I never expected the post to be so popular , it’s the number two ranked piece on this blog and still gets views every day.

I also never planned to do a follow up list , but due to public demand I’m pleased to announce that there will be a 2014 edition published in June!

To freshen it up I’m making three changes based on feedback:

  • Although it will still use the controversial Klout score, there will be some new measures included. So , for example , I’ll be looking if a person has a frequently updated blog or website. The full criteria will be published alongside the list.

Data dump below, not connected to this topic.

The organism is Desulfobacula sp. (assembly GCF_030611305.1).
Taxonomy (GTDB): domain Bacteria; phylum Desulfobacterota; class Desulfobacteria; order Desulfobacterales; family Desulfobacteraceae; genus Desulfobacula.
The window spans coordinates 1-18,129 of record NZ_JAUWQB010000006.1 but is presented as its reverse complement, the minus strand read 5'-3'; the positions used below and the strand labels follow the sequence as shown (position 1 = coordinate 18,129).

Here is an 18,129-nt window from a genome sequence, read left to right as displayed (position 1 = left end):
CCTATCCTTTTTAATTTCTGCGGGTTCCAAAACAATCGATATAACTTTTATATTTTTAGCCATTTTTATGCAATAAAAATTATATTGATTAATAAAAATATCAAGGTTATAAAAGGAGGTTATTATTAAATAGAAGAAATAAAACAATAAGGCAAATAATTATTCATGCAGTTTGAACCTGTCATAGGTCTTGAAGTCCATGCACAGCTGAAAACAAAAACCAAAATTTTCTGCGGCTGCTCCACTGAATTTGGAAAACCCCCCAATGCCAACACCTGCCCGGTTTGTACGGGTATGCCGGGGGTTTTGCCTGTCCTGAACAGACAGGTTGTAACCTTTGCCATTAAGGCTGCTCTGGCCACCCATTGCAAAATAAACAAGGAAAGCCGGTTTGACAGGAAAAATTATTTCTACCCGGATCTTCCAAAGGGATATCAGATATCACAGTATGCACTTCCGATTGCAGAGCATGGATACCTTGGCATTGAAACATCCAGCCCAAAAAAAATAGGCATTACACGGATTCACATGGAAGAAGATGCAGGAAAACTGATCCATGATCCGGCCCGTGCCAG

• Politicians are being dumped. You told me you’d prefer a list without elected members – one that concentrated on real people working in and around the sector.
  • For the first time you’ll be able to nominate people you feel have made a significant contribution through their online influence. Who has really shaped things this year? Who ran the best blog? The best social media campaign? Remember this list is reserved for individual people only – you can’t nominate Housing Associations or companies. You can nominate people however you want. You can mention them on Twitter using the hashtag #powerplayers14 , you can DM me or send an email. Ideally though you will add a thread to the bottom of this post. Nominations or suggestions must be made by midnight on Sunday May 11th. 

I’m delighted to say that Shirley Ayres – co-founder of the Connected Care Network is joining me to collaborate on the list. Shirley was the Number 1 ranked influencer on last years list after politicians. So , just like me, Shirley won’t be appearing on this years list!